Levodopa is the best-known treatment for Parkinson’s, but it can cause some other debilitating side effects. Now, researchers at the University of Arizona are testing an old drug, in addition to levodopa to see if it brings relief.
Sharon Kha started taking levodopa for Parkinson’s in 2005. Now she has dyskinesia, uncontrollable movements of the body.
Kha shared, “It is so frustrating when you start having these large involuntary movements, because they’re intrusive.”
Neuroscientist Torsten Falk’s research indicates that the anesthetic ketamine eases dyskinesia in rodents and also in five Parkinson’s patients who were already taking it for pain relief.
“In a way, it’s almost like a reset button where you get a treatment and you have weeks to months-long benefit,” said Torsten Falk, PhD, Associate Professor of Neurology and Pharmacology at the University of Arizona.
Repurposing ketamine for dyskinesia could get it to patients quicker. It’s already been safety tested at higher doses than Falk plans to test.
“If you start with something fresh and new, the problem can really be that it can be five to ten years of safety testing before you can really do a proper trial to look for efficacy,” explained Falk.
Kha says this is great news. “It sounds like a wonderful treatment because these large involuntary movements are so irritating.”
Falk hopes to start a phase one trial in the coming months.
Ketamine can raise blood pressure and cause feelings of dissociation in higher doses. Researchers expect the dosage needed to control dyskinesia will be much lower than that.
Contributors to this news report include: Wendy Chioji, Field Producer; Bruce Maniscalco, Videographer; Cyndy McGrath, Supervising Producer; Hayley Hudson, Assistant Producer; Dave Harrison, Editor.
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TOPIC: KETAMINE STILLS PARKINSON’S
REPORT: MB #4478
BACKGROUND: Parkinson’s disease is a neurodegenerative disorder affecting predominately dopamine-producing neurons in a specific area of the brain called substantia nigra. Symptoms typically develop slowly over years and the progression of symptoms varies from one person to another due to the diversity of the disease. Those afflicted with the disease may experience tremor, bradykinesia (slowness of movement), limb rigidity, gait, and balance problems. There are also non-motor symptoms that often impact people more, including apathy, depression, constipation, sleep behavior disorders, loss of sense of smell, and cognitive impairment. While Parkinson’s is not fatal, disease complications can be serious. The Centers for Disease Control rated complications from Parkinson’s as the 14th cause of death in the U.S. The cause of the disease remains largely unknown and although there is no cure, treatment options vary and include medications and surgery.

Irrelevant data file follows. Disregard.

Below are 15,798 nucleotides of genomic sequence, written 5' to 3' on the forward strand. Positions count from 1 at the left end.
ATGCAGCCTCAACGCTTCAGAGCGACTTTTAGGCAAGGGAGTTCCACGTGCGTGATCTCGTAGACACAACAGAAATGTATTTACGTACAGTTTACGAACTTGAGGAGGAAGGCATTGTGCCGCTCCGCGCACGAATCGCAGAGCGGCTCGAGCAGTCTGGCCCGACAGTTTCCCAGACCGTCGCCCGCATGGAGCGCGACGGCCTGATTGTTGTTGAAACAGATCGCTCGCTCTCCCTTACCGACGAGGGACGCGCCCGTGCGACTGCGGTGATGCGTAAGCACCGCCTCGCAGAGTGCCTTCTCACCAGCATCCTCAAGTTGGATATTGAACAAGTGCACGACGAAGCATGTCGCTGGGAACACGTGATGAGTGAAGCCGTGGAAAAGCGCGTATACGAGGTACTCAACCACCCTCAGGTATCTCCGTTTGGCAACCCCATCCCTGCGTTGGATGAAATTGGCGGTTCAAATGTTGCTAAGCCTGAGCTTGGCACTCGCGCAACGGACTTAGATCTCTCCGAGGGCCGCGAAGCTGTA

TREATMENT: There are many medications available to treat Parkinson’s symptoms, but none yet that reverse the effects of the disease. People with Parkinson’s usually need dopaminergic medications because they are missing dopamine in the brain, primarily due to impairment of neurons in the substantia nigra. These types of drugs generally help reduce muscle rigidity, improve speed and coordination of movement, and lessen tremors. Surgery can be an effective treatment option but is reserved for patients who have exhausted medical treatment of tremor or who suffer profound motor fluctuations. According to the Parkinson’s Outcomes Project, people who start exercising earlier for at least 2.5 hours a week experience a slower decline in quality of life than those who start later.
DON’T HESISTATE TO REPORT SYMPTOMS: A study from the University of South Florida determined early Parkinson’s patients wait too long before seeking medical attention, or start taking symptomatic medications before they’re required, dramatically shrinking the pool of candidates for clinical trials. Since the pace of the disease’s progression varies among patients, the months following diagnosis are crucial to researchers attempting to find a cure. Patients should seek assessment soon after noticing the onset of tremor or slow movement. Physicians should also consider referring patients to clinical trials soon after diagnosis and delay prescribing symptomatic medication until it’s necessary. If a person has symptoms resembling those of Parkinson’s, he or she should contact the Parkinson’s Foundation’s free Helpline at 1-800-473-4636.
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